GRADUATE: Stephanie Jayne Price — Fashion Design
Having graduated earlier this year with a First Class honors degree in Fashion, where she specialised in womenswear and pattern cutting, Stephanie Jayne-Price quickly decided that prior to entering the industry, she has more to uncover about her own creative practice and the future of fashion. Stephanie is currently studying a Masters degree in Fashion at Kingston University, London and we caught up with her this month to find out about her journey so far.
Notes on Design: Can you tell us a little about yourself, what you do and your academic and professional journey to date?
Stephanie: I’m 22 years old, and I grew up in Barmby Moor, a small village just outside of York in Northern England. Currently, I’m studying an MA in Fashion at Kingston University, London. Earlier this year, I graduated from Northumbria University Newcastle with a 1st class BA Hons degree in Fashion Design where I specialised in womenswear and pattern cutting.
Throughout the four years of my undergraduate degree I undertook a number of placements in London studios, working alongside some of my industry heroes: Philip Treacy, Gareth Pugh, Emilio de la Morena and Tatty Devine.
And about me, well… I like music, tea, books, tasty treats, outdoors, national geographic, cycling, train journeys, gigs… bit of a geek, i hoard stuff (mainly books), essentially an over-thinker and a desire to learn about almost everything.
Notes on Design: What is it about Fashion Design that motivates you?
Stephanie: Fashion Design provides a means to a form of expression. In the very same way that a painter has his paints and a canvas, a photographer has his camera, musicians have their instruments and so on. For me I love Fashion Design, and the construction of clothing.
Clothing is to everyone both functional and personal, and is an outlet of sensory-emotional design. Right now, as I study my postgraduate degree I am working out what role I will and can play in the future of fashion. That in itself motivates me. Like many others I love design and I love making clothes, but with the current economic, social and environmental challenges its crucial for designers to be rethinking and reinventing traditional practices.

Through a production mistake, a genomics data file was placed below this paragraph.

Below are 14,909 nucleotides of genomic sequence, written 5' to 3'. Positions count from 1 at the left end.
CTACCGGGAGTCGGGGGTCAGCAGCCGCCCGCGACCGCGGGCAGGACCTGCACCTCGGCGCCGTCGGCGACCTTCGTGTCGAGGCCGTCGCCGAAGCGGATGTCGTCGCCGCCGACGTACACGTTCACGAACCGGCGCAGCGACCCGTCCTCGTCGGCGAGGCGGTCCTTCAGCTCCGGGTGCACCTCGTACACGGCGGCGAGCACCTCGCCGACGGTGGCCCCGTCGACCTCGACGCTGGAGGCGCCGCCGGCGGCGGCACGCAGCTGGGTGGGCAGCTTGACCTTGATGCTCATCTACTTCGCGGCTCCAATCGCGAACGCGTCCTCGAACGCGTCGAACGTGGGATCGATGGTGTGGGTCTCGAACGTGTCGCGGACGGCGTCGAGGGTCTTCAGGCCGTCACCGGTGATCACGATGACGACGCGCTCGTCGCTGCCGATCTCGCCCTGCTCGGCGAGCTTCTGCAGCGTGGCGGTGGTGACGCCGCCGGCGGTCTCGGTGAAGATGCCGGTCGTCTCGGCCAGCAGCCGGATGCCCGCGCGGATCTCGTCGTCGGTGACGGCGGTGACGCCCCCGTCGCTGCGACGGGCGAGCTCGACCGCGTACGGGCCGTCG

Stephanie Price – Northumbria University 2010 Graduate catwalk show (view more images here)
Notes on Design: Who, or what, are you most inspired by?
Stephanie: I’m greatly inspired by the people in my life. I could also put a list of inspirational “things” together too: Music, moments, journeys, books, the countryside, observation. I feel fortunate right now to be able to spend my days thinking and doing the things that inspire me and that I love, all of which I can call “work”.
Notes on Design: You’ve recently started a Masters degree, can you tell us a little more about the course?
Stephanie: I’m studying at Kingston University, London, and living in London suburbia where the air is a tiny bit cleaner and the trees a ever so slightly greener than the city centre. It’s not a conventional Fashion degree, which I love. Kingston provides excellent resources and opportunities to explore the whole design school and we are encouraged to get involved with other disciplines such as film, animation and product. The resulting work we produce isn’t therefore restricted to solely clothing or garment collections. Some of the work may on the surface seem absurd to be considered as ‘fashion’, however this cross-disciplinary practice allows us to use the design process and reconfigure the approach we have to fashion and what is possible for the future.
Notes on Design: Can you tell us a little about what you are currently working on?
Stephanie: Early in January I’ll have reached the end of semester 1 and so far I have been working on two main projects. For the first I developed a design proposal exploring the relationship between the body and music/sound. The aim of the project was to discuss the place of the body in the 21st Century, and my response was developing methodologies of sensory design subjects to provoke ways of rethinking about how we go about placing the body in design. The result of this project was an e-journal of design topics and research resources. Through the journals creation, I am continuing to seek future collaborations and design discussions on the topic.
The second project that I’m currently working on, titled ZERO, is focused on designing for sustainability. The brief proposes that it is the year 2030 and the government have banned the production of fashion on an industrial scale. With limited or no resources, and a limited 2 hours of electricity per day, how do we go about design and the production of fashion? What will fashion and human lifestyle in 2030 look like? I have proposed that by this time and in this situation we would be entirely using wholly renewable energy sources and that the quality of life will have been completely regenerated. My design provocation intends to place a fashion fingerprint on the everyday life in 2030; proposing a retrospect to the extreme fast fashion consumption of 2010. The project invites individuals to reconsider their current lifestyle choices.